If the unit is running regularly, but the reservoir remains empty, then there is probably a problem with the refrigeration system of the dehumidifier. Get all the dust and dirt out of the inside of the dehumidifier and if there is a filter make sure that it is clean. If it is still not working, contact a professional appliance repair person for help.
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Why is the reservoir filling so fast? If you don't like emptying the reservoir manually, there are drain hose attachments for most models. If the reservoir is filling too fast, it usually means that there is a lot of water in the air. If this continues to happen, there is a source of moisture near the dehumidifier. Finding and controlling the source will reduce the expense of continually running the dehumidifier.
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Is it expensive to run a Dehumidifier? Dehumidifiers can be expensive to run. Since the refrigeration components are similar to a small air conditioner, it costs about the same to operate. Like all refrigeration products, if you look for Energy Star certified dehumidifiers, it should cost less to operate.
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How often do I need to empty the Dehumidifier? As long as your unit has a safety shut off control, you don’t have to worry, it won’t overflow, it will just stop running until the reservoir is emptied. Most units also have attachments for a drain hose either in the reservoir or before it. Check your owners manual for how it works on your model.
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Why are the evaporator coils freezing up? A well running dehumidifier will have really cold evaporator coils on the back of the machine. When moist air is drawn across these coils, the moisture condenses. Occasionally, the air over the coils is too cold, and the condensing water can freeze. Turn off the unit for a little while and let everything thaw out. Some temporary frosting can occur during the first 10 to 15 minutes of operation. If frost or ice remains, the room temperature may be too low for your model. Many non-basement models can not operate below 65 F. They become too efficient and cause the evaporator to freeze up. Some basement models operate well down to 38 F by using a de-icing mechanism.
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Can I run it year round? You can run it all you want, or as needed. Once you get it set for the humidity level you like, you can let it cycle itself as needed.
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What is relative humidity? Relative humidity is the percentage of how much water vapor is in the air compared to how much water vapor could be present at that particular air temperature and pressure.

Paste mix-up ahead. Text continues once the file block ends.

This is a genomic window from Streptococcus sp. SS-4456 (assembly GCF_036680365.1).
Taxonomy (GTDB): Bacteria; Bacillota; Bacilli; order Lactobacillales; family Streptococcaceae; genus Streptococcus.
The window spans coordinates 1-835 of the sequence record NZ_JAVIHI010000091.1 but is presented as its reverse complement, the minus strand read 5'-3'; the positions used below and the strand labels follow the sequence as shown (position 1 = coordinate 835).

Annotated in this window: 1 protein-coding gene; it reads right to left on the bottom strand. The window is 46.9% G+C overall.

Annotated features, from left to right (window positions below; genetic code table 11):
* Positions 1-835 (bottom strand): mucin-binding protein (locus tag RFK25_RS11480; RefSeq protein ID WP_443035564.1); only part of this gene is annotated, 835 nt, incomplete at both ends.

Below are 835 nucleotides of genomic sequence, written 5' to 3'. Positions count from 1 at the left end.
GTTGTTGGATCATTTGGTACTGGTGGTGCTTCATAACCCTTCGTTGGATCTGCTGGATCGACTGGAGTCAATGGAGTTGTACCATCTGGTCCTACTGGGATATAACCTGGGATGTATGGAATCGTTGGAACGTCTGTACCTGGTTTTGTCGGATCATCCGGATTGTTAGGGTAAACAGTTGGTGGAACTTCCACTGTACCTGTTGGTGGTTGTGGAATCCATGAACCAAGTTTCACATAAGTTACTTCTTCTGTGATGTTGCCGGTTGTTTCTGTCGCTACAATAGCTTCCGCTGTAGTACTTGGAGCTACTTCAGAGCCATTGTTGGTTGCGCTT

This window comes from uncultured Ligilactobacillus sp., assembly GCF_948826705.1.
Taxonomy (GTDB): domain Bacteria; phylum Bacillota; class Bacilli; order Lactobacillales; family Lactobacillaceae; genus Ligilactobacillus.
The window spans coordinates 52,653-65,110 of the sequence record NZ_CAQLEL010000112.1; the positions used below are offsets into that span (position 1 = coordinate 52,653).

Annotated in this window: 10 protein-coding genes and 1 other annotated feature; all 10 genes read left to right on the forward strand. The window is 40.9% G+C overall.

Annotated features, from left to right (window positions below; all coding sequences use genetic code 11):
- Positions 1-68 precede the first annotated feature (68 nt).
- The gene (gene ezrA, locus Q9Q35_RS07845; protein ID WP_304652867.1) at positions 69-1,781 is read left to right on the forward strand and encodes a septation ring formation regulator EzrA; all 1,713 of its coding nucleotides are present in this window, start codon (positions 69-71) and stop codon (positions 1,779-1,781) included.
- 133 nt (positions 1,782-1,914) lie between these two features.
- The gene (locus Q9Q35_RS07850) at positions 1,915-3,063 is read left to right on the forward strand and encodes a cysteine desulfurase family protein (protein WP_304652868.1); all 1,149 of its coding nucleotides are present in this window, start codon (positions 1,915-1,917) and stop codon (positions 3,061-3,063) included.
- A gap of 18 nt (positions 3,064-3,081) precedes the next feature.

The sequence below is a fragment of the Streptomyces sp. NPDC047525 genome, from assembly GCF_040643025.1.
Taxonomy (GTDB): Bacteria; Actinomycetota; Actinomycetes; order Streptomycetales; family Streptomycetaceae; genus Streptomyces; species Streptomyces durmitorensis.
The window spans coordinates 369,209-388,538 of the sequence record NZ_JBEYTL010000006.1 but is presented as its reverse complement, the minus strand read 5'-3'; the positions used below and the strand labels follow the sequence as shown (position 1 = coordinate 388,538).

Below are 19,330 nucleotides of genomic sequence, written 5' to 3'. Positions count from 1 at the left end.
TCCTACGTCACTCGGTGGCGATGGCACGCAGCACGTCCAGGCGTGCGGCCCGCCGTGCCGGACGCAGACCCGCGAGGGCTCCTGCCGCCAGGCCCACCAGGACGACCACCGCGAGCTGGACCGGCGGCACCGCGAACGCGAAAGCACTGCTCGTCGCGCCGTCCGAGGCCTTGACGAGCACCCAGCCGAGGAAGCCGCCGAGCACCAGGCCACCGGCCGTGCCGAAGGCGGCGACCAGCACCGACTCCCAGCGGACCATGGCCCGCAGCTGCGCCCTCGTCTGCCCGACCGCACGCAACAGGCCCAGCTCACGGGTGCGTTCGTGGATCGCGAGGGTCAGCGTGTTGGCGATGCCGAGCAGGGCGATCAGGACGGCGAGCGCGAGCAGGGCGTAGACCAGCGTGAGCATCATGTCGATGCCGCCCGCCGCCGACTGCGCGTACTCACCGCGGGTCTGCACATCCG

What it boils down to is this: 100% relative humidity is the maximum amount of water vapor that a certain volume of air can hold at a certain pressure and temperature. When air is warmer, it can hold more water vapor. When air gets colder, it can hold less water vapor. So, in effect, when the warm air goes past the cold coils, the air can hold less water vapor, and the excess condenses on the coils, removing it from the air and lowering the relative humidity of the air in the room or home.
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Why does the Dehumidifier run so much? There are several reasons why the unit may appear to run too much. The humidistat may be set to the highest setting. If that's the case, the unit will not stop running unless the full bucket sensor shuts it off or you lower the setting. Open doors or windows near the dehumidifier may keep the humidity level too high for the unit to turn off. Also, the grill on the front of the unit may be blocked with dust and does not allow for proper airflow. The coils on back may be dirty and will not transfer heat or cool the air sufficiently. Lastly, the area may just be too large for the unit to operate efficiently.
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Maintenance Tips for Dehumidifiers

Household appliances have average lifetime expectancies. Maintaining your appliances properly can extend their lifetime indefinitely.

If you have to do any kind of repair or maintenance on this unit, make sure to unplug it from the power supply.

Use a properly grounded outlet.

Never run your appliances off of an extension cord. Some appliances require a lot of power. Trying to run yours off an extension cord can cause overheating or fire.

Clean and replace any filters as recommended by the manufacturer.

It is very important that you do not turn the unit off and back on right away. The systems’ pressure needs to equalize for several minutes before you turn it back on.

Keep your appliance clean and dust-free. Check the evaporator coils for frost or ice buildup. Keeping it clean and ice-free will help to prolong the life of the compressor motor.

A certain level of humidity is necessary in the home. Very dry air can make it difficult for you and your pets to breath, so don’t turn the humidistat up too high. This will make your unit run too much and probably won’t help very much. Too dry can be very uncomfortable, and can also make wood shrink, which leads to creaking, air gaps, and higher fuel costs.